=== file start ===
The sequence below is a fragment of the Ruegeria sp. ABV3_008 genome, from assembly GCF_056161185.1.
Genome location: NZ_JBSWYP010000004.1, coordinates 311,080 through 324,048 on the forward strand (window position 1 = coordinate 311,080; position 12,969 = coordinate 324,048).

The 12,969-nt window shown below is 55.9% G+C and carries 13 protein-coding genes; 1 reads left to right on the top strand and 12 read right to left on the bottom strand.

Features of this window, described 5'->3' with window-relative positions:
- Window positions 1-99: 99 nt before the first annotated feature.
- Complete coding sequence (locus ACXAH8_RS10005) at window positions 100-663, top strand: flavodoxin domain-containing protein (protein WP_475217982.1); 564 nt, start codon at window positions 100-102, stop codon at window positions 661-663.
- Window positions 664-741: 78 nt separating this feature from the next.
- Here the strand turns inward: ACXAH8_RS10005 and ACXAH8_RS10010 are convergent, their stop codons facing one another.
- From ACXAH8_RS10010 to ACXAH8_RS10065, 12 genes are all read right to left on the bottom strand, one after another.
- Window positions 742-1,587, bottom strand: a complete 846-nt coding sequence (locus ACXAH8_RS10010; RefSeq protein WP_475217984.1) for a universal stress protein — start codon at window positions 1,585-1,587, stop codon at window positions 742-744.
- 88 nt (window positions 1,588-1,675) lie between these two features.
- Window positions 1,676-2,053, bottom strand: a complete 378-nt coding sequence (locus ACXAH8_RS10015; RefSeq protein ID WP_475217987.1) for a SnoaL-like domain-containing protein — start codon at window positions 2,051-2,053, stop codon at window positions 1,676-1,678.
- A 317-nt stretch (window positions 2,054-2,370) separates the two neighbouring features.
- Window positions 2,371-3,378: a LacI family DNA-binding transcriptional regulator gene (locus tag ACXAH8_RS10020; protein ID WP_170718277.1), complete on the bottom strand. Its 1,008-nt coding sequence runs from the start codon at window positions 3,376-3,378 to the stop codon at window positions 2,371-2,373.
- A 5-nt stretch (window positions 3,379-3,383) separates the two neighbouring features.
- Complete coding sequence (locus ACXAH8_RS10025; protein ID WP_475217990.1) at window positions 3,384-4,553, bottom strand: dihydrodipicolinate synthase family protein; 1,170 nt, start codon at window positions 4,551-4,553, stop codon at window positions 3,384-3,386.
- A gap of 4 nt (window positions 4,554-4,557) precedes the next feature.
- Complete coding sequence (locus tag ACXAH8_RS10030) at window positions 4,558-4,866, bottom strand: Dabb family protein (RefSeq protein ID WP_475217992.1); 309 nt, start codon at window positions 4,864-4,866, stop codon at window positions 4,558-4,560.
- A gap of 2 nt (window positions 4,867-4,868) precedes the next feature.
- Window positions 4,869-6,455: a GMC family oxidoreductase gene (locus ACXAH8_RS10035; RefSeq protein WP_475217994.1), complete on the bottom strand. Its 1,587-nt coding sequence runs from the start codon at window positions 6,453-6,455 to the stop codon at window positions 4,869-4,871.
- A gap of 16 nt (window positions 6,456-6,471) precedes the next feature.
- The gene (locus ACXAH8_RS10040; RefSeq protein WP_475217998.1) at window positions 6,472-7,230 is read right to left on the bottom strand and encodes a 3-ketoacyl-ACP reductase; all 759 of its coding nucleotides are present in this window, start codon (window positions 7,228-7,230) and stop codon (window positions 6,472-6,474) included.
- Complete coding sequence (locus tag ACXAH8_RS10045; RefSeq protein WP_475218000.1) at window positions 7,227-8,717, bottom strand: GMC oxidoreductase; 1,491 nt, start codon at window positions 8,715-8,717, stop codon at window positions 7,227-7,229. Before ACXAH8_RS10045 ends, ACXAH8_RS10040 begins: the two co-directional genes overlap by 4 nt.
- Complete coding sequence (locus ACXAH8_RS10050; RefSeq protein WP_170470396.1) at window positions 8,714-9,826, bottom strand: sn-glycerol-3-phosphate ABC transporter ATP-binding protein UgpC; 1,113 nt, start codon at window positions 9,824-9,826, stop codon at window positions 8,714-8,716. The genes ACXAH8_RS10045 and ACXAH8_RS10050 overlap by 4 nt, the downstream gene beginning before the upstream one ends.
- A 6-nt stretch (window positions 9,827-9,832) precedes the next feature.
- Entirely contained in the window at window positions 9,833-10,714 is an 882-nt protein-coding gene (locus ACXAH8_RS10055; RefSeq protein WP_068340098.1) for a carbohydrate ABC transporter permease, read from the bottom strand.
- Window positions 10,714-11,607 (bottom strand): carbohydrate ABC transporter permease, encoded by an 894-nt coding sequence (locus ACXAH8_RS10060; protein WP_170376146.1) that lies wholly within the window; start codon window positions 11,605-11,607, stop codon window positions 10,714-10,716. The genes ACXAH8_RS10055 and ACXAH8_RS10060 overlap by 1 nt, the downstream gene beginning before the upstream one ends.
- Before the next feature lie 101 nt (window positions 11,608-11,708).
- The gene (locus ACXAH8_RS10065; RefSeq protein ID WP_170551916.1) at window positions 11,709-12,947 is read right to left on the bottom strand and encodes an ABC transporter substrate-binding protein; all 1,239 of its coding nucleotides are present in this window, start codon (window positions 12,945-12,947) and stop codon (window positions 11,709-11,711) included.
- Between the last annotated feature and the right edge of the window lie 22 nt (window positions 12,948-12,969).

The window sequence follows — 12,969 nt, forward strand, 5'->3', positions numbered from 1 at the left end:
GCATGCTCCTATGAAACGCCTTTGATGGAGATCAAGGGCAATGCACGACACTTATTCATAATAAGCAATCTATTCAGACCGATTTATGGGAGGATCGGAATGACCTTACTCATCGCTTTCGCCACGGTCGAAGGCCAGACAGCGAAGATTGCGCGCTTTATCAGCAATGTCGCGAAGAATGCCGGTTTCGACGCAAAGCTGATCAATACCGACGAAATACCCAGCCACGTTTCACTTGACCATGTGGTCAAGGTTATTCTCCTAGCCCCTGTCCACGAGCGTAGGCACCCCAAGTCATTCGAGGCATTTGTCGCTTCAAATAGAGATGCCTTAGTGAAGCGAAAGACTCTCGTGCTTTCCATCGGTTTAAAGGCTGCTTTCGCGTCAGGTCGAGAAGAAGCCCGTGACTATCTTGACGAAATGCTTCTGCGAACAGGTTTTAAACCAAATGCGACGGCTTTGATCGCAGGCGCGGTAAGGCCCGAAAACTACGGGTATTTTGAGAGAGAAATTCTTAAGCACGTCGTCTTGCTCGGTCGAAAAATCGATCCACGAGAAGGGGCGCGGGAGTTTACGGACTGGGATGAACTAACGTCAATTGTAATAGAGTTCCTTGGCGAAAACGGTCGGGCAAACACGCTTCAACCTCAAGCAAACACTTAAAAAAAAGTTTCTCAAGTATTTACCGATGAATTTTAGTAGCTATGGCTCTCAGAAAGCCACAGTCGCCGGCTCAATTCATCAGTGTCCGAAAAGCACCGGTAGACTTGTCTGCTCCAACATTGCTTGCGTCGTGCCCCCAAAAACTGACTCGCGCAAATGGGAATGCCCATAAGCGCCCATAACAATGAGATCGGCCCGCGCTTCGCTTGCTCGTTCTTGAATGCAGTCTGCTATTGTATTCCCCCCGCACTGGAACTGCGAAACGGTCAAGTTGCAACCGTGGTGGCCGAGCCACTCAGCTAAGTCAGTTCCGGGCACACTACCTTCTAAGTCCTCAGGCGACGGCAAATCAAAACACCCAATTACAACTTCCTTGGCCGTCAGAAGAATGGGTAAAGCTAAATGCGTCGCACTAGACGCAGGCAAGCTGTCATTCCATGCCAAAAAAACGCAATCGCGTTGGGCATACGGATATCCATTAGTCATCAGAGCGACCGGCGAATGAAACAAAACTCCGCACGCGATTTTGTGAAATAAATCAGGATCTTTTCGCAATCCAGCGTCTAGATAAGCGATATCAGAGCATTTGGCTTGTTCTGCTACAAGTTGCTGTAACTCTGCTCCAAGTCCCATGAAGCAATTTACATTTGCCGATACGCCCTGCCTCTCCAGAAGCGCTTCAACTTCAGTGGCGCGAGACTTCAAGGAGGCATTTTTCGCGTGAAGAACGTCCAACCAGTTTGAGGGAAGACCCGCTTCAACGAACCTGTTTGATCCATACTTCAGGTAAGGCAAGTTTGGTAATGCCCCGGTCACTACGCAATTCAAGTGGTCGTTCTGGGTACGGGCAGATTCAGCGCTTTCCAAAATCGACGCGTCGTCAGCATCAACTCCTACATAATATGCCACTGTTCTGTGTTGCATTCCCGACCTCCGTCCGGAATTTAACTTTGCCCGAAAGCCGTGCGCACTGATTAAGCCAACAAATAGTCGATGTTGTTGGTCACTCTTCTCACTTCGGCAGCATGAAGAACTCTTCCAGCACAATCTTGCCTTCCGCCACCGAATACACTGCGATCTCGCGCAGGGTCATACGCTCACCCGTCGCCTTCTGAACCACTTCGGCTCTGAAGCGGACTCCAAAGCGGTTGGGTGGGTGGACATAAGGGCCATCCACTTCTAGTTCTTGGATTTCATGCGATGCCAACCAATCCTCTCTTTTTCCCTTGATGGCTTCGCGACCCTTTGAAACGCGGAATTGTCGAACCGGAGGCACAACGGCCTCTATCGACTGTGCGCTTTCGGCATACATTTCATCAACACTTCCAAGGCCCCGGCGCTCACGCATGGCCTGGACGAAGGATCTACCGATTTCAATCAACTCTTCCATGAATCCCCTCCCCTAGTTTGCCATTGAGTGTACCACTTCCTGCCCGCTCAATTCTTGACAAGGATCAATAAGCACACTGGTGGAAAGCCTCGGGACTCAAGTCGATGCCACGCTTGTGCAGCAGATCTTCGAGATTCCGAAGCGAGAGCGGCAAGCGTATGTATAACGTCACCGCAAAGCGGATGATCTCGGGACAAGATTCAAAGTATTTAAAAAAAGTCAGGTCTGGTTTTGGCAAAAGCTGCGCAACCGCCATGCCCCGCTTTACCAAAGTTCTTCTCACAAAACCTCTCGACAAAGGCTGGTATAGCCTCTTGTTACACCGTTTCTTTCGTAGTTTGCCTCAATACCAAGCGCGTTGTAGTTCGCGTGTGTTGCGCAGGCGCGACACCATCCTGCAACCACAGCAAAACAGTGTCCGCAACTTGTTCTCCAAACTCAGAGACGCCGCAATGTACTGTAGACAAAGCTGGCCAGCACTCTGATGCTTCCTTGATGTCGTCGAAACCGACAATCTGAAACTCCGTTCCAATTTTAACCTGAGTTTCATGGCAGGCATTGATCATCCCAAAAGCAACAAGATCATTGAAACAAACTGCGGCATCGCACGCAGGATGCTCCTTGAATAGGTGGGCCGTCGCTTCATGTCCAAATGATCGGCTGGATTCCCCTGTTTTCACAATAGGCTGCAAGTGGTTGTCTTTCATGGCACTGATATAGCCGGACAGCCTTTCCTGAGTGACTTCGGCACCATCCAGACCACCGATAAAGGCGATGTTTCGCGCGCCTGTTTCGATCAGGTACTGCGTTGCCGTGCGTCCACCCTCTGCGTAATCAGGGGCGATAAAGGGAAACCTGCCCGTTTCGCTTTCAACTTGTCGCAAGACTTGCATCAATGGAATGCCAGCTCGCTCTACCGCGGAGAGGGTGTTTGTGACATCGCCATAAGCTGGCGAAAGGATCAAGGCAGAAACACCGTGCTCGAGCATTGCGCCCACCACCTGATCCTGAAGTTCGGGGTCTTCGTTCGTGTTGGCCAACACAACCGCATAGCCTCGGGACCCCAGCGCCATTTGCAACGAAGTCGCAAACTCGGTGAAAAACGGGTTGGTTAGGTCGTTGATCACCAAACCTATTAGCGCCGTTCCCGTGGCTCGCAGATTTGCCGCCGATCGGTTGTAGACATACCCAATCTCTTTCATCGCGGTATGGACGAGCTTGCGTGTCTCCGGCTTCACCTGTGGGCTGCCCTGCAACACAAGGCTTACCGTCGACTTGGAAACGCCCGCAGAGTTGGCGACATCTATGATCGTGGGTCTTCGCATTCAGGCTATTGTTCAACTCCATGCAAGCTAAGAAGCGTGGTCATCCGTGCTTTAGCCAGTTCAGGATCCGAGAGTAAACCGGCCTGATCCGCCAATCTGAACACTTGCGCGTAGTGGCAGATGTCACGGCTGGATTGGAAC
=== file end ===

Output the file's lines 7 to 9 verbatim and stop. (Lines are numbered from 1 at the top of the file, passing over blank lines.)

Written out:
- Window positions 664-741: 78 nt separating this feature from the next.
- Here the strand turns inward: ACXAH8_RS10005 and ACXAH8_RS10010 are convergent, their stop codons facing one another.
- From ACXAH8_RS10010 to ACXAH8_RS10065, 12 genes are all read right to left on the bottom strand, one after another.